Urban villages by the airport. Everyday entanglements of social-economic extremes and negotiations in anticipation of development-induced displacement in Mumbai and Abidjan.

International airports are nodal points and important economic spaces for their cities in many ways. They play a crucial role innational economic development strategies and are thus among the top priorities of urban planners, city developers and national governments. Airports also act as symbols of modernity that many governments in countries of the Global South would like to exhibit to the outside world. Read more










"Trans-local relations and the reorganization of socio-ecological systems in Kenya and South Africa" (B4).

The central aim of project B4 is to understand the impact of human migration on the social-ecological systems (SES) in migrants’ home areas. These dynamics are highly relevant for the RCR projects’ research areas as well as for the conceptual understanding of social-ecological coupling processes, because livelihoods and natural resource management are highly dependent on influences from outside the locally defined system. read more



"Violent Regulation and Social-Ecological Transformation of Wetland Ecosystems in East Africa" (B1).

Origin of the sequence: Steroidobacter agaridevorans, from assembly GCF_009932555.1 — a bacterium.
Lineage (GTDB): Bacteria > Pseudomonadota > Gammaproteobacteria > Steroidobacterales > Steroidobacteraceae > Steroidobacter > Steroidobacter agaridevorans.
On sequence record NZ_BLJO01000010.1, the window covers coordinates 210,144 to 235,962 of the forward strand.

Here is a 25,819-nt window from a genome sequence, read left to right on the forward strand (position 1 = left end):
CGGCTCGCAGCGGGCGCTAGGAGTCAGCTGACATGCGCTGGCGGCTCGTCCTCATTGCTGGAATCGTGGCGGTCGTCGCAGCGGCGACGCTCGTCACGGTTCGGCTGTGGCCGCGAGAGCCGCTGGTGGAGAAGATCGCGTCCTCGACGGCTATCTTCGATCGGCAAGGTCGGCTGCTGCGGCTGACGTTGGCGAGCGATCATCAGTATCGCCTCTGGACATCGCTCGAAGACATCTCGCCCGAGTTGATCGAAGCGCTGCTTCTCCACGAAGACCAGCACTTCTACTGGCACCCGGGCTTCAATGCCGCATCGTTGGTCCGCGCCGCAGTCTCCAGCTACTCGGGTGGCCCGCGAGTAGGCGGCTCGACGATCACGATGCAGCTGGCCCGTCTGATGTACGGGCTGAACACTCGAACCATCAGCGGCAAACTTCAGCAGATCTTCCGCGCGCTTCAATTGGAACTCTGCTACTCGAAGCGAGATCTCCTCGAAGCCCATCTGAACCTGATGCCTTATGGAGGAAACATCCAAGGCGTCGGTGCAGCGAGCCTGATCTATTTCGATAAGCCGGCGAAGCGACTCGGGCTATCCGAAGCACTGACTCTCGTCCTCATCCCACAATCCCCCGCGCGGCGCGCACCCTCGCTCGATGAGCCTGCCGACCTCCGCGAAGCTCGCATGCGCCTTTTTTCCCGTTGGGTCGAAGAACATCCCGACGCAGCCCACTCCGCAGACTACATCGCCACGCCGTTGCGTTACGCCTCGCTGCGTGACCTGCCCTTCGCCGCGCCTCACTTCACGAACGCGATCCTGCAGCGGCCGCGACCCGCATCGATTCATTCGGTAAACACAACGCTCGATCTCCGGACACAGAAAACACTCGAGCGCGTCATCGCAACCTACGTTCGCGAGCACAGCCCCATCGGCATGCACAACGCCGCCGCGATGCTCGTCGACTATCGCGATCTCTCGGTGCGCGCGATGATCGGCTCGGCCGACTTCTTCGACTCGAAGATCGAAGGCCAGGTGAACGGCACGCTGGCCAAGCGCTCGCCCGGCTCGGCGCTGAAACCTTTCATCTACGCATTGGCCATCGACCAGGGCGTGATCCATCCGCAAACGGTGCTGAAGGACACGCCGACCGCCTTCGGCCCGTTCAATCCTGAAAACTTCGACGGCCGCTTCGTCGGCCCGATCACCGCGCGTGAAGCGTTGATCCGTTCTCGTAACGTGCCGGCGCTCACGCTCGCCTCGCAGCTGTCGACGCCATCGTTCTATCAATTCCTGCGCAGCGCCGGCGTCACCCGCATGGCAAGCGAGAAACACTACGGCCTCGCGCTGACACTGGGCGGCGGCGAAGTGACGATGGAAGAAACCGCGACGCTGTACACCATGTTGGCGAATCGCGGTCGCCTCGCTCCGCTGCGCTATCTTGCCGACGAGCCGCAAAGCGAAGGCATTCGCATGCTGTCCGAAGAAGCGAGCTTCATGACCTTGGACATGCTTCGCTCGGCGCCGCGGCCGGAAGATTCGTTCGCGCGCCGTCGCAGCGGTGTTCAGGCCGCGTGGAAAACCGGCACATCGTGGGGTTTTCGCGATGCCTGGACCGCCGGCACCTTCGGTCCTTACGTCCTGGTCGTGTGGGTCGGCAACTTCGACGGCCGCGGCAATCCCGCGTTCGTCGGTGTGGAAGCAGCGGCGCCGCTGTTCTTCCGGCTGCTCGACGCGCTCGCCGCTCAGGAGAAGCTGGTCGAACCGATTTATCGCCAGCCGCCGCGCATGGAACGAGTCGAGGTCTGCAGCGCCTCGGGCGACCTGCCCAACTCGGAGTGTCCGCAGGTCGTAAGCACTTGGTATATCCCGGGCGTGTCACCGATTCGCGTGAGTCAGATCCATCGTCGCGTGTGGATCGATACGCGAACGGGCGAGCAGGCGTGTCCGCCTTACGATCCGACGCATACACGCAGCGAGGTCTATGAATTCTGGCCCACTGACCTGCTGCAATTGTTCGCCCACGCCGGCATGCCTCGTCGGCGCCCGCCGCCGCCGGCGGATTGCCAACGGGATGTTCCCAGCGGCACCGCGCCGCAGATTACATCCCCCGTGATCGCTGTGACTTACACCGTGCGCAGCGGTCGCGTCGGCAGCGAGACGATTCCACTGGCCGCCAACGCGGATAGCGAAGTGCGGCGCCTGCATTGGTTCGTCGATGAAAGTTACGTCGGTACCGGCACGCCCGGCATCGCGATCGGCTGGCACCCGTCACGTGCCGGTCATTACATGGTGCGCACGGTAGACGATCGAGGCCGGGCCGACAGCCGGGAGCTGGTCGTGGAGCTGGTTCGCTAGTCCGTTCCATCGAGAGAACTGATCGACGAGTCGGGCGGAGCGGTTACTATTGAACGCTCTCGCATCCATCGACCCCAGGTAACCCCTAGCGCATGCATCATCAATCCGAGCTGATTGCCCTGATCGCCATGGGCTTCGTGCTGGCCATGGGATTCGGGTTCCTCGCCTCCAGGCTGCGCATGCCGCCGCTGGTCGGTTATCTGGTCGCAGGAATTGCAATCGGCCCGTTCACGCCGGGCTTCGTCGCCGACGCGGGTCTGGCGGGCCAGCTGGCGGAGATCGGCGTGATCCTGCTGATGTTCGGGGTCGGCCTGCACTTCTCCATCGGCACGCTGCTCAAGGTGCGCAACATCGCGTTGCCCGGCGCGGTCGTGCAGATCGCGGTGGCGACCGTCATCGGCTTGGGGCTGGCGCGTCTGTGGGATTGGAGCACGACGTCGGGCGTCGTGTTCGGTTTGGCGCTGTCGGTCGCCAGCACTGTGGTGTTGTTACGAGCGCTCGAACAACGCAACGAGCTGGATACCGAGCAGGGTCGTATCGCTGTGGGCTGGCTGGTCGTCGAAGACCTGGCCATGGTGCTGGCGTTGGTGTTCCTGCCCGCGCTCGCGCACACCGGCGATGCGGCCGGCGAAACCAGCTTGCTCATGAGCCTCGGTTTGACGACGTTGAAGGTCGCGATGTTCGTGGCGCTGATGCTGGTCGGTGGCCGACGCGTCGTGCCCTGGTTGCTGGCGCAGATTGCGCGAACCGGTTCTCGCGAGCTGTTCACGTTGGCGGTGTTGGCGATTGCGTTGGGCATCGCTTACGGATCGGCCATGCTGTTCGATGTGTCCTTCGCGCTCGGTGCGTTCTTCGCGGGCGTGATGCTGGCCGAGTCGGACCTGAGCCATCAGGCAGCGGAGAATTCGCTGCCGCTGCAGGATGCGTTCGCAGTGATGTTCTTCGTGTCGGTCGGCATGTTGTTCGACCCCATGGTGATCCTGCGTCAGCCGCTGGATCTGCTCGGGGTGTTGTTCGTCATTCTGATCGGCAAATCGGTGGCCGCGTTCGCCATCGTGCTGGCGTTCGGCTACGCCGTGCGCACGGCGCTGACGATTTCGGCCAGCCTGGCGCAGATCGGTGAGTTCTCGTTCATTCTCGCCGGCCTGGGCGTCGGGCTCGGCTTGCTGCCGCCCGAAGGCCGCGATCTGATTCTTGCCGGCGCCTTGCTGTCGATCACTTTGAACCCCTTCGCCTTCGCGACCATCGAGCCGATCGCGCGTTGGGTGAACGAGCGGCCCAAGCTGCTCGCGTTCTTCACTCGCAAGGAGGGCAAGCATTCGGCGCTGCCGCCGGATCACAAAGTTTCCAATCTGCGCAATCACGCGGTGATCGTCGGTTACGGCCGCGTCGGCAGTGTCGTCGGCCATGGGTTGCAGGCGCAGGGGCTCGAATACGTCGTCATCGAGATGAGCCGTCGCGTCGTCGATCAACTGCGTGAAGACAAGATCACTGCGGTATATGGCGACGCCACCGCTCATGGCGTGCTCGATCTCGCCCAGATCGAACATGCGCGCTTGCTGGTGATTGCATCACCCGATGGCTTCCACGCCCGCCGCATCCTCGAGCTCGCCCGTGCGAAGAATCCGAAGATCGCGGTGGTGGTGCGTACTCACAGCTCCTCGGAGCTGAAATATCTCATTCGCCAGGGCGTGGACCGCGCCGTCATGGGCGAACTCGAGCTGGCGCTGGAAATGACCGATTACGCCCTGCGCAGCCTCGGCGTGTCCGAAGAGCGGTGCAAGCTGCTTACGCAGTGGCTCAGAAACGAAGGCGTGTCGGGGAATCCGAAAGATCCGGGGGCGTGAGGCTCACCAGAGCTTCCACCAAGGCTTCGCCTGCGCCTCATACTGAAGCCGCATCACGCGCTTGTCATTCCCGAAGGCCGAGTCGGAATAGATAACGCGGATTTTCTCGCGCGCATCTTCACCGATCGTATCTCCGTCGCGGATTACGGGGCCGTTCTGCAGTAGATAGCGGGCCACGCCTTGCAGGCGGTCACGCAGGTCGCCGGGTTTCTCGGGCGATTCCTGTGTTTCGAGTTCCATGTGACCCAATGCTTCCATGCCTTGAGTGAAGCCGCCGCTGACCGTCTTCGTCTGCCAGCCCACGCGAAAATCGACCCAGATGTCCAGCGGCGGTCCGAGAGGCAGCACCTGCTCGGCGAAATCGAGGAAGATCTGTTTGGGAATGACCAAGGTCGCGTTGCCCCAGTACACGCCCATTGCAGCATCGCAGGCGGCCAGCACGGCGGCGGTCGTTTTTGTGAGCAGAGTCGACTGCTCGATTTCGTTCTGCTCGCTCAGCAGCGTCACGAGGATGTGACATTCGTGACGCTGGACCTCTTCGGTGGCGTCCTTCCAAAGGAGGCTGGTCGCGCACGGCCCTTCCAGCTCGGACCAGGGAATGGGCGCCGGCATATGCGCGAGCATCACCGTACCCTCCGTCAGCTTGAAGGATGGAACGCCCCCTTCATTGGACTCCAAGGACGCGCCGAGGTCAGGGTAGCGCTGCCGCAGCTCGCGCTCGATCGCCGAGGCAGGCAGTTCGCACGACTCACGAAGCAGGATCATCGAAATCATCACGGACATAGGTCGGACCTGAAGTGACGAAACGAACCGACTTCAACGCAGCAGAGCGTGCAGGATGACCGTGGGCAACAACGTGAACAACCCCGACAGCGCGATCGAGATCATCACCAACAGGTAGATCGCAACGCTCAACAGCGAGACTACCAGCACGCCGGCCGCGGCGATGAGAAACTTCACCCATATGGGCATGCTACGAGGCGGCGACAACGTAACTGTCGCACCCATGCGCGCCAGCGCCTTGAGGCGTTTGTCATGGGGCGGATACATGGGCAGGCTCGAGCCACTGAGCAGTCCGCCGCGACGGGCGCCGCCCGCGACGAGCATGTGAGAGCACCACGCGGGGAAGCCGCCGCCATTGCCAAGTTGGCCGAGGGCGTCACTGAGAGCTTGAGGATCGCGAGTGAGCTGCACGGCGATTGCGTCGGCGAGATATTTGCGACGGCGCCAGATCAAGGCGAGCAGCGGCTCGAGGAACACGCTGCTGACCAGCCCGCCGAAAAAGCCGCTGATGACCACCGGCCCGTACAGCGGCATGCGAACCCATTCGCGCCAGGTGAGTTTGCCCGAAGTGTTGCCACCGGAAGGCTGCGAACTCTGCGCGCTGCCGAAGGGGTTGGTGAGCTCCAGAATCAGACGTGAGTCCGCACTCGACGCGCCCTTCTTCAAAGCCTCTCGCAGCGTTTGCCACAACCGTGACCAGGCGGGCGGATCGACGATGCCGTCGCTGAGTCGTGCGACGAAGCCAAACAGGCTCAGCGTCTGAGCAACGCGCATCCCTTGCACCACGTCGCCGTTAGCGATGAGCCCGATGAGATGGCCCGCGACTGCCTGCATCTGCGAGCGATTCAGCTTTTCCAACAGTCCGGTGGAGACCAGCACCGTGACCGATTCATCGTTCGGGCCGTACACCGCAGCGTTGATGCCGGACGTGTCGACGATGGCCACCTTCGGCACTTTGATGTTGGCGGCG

The sub-project seeks to understand the dynamics of transformation of social-ecological systems of two exemplary wetland ecosystems in East Africa, namely Lake Naivasha and Lake Baringo, both situated in Kenya's Rift Valley. The respective social-ecological systems are ecologically rich but highly fragile and they have become contested arenas in which a large number of conflicting actors negotiate various critical agendas. read more



"The influence of the global cut-flower industry on the production sites at Lake Naivasha/Kenya" (B3).

As part of the interdisciplinary Research Unit FOR 1501, subproject B3 deals with Global economic influences and local labor relations in the reorganization of an agro-industrial center in Naivasha/Kenya. The major focus of the geographical part is the Global Value Chains of the booming cut flower industry and its influence as a main driver of the social ecological system at Lake Naivasha. read more



The project´s focus is to highlight in which ways the global concept of ´Adaptation to Climate Change´ is taken up by different actors and institutions in the Eastern African context. In this context, ´Adaptation to Climate Change´ is understood as a travelling idea which "travels" not only between different countries but also between entities with different objectives and interests. For further and more detailed information, please visit our project website:  


Indigenous Knowledge Climate Change Adaptation Strategies in Rural Communities Adjacent to River BasinsTheo-Project-IK
The research project focus on investigating the contributions of indigenous knowledge (IK) on climate change adaptation in Tanzania with specific focus on communities adjacent to Ngono River Basin.

Failing Seasons, Ailing Societies - Climate Change and the Meaning of Adaptation in Ethiopiaimage_mini.jpg


Temperature increase and changing rainfall patterns have been widely observed and well-documented consequences of global climate change. However, the consequences at the grassroot level remain under researched. What are the impacts on agrarian production and local livelihoods? How are commun...